Kvitova Claims Porsche Tennis Grand Prix Victory
Petra Kvitova is the new Porsche Tennis Grand Prix champion. She won the title with a 6-3, 7-6(2) victory over Anett Kontaveit Sunday. With this victory, she also breaks the WTA’s streak of new winners for each tournament so far in the year. She was pleased with this achievement if for no other reason, than that in her words “I’m so happy that we will not hear it anymore!” Flying solo this week, without her coach and team in her box or visiting her on court, she was relaxed and locked into every match. Along the way to her title, she took down Greet Minnen, seventh-seed Anastasija Sevastova, and sixth-seed Kiki Bertens. She takes home $153,276 dollars and a brand-new Porsche.
Kvitova quickly felt her way into the first set, as Kontaveit was still dealing with the pressure of her first final of the season. She had made the quarterfinals in 2017 and the semifinals in 2018, so she has had some experience on the arena’s center court. Kvitova took the lead in the match when she broke for 4-2 in the first set and held to 6-3. In the second set, Kontaveit began by being broken, but she quickly broke back and mounted a resurgence with new confidence. Up 5-4 and on Kvitova’s serve, the two went to deuce twice before Kvitova equalized. She saved two set points in that game. The second set went to tiebreak, and Kvitova quickly took an early lead, locking in on every ball and showing exactly how she became a two-time Wimbledon champion. She rushed to a 6-0 lead in the breaker, and finally took the second and final set at 7-2 on her third match point.
Kvitova was happy with her performance under pressure: “I played Anett in a few tiebreaks in the past and I almost lost all of them which wasn’t really nice going to the tiebreak but in the previous games when I was serving I faced two set point and that was very, very important that I stayed in the set.” She also took note that she ended the championship on her best shot: “My last service game actually I played amazing. I really had the great serves over there and I was just continuing in the tiebreak from the beginning. I think I was pretty patient, and I was just there and trying not to really be that hectic as probably like I was before. I am pretty glad with my forehand winner down the line on my match point.”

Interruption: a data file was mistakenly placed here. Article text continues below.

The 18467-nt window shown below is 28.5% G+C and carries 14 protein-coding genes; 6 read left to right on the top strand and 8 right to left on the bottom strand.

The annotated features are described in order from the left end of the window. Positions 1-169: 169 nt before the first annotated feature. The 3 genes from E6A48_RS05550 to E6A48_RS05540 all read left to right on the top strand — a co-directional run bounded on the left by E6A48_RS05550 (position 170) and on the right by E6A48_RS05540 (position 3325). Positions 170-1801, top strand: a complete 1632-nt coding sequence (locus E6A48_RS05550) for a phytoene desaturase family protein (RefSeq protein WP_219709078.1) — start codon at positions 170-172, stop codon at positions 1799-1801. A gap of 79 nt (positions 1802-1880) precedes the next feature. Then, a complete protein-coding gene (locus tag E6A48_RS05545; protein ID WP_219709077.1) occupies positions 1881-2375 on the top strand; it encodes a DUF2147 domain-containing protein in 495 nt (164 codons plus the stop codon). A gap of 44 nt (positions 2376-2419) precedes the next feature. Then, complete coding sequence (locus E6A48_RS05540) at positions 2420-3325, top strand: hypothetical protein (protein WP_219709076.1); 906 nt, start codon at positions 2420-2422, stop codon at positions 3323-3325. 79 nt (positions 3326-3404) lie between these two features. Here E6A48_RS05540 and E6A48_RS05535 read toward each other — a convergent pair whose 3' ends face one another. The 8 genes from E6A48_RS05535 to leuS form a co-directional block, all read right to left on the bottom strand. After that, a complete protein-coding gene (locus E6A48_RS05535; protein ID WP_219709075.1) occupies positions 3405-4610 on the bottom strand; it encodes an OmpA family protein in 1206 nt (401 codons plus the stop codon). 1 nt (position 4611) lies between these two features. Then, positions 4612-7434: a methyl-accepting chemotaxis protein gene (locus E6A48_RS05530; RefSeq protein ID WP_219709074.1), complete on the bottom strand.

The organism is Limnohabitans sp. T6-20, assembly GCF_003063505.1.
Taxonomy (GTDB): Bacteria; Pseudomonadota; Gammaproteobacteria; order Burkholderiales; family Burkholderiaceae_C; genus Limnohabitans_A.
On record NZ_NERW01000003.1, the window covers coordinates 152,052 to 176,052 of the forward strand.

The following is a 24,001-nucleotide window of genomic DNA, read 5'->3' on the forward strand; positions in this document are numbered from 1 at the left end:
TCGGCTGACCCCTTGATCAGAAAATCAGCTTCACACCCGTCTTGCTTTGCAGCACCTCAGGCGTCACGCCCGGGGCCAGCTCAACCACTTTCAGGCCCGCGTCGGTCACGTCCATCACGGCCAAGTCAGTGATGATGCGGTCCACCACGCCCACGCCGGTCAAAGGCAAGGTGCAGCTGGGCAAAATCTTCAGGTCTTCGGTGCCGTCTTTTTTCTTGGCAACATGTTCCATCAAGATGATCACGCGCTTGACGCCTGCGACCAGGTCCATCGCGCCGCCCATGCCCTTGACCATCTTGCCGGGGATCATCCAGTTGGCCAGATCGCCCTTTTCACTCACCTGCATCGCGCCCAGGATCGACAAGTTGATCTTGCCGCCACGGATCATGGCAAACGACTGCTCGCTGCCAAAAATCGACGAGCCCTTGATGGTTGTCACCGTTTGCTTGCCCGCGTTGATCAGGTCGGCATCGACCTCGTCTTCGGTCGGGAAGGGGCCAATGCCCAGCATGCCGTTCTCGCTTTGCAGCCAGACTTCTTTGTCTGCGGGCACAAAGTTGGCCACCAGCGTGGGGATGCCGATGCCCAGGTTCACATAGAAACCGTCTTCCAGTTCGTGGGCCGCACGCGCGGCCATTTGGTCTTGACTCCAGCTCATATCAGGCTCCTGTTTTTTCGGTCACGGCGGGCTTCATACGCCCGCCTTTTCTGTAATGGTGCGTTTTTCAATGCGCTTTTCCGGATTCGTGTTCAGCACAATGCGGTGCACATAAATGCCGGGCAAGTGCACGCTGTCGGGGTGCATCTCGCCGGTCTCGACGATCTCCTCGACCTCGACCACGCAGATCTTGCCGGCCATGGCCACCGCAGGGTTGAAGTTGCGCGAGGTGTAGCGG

Her game was not executed without issues, however, specifically when she struggled with her forehand at times: “It’s pretty difficult mentally when you know that your weapon is not working. But, you know, I have few different shots as well which is sometimes helping me. The forehand sometimes, especially on the clay when it’s bouncing a little bit differently and it’s maybe bouncing a little bit higher, then it’s a bit tougher for me moving to the sides as well with the slide. I still have to find the rhythm on it and the clay here is pretty slippery. The rhythm is just not there but I’m glad that I found it in the important points and I think I could find it a little bit earlier.”
Speaking with press after the defeat, Kontaveit was in considerably good spirits as she recounted what happened in the second set: “I think I sort of managed to stay with her more, there were few more longer points I managed to play and I think I missed a little less than I did in the first set, you know made her work a little harder on her serves as well which gave me the chances but she was very solid.” And although it was not enough to win the championship this time around, Kontaveit has much to be proud of: “I actually thought I served quite well. I think my serve improved from previous weeks. That’s I think one thing I’m happy with.”
Before the main draw got underway, the tournament was rocked by withdrawals from Simona Halep and Garbiñe Muguruza. In the first round, Julia Goerges retired in the third set against Anastasia Pavlyuchenkova, experiencing pain in her neck and back and caused numbness in her hand. The next retirement was Victoria Azarenka, who experienced a shoulder injury in the third set of her match against Anett Kontaveit. Ahead of her semifinal match against the same, top seed and world number one Naomi Osaka withdrew due to abdominal pain. Despite these unfortunate circumstances, the tournament was a resounding success. And though the German fans were, of course, disappointed to see their last player lose in the quarterfinal of the singles draw, two Germans won the doubles. Mona Barthel and Anna-Lena Friedsam defeated Anastasia Pavlyuchenkova and Lucie Safarova 2-6, 6-3, (10-6)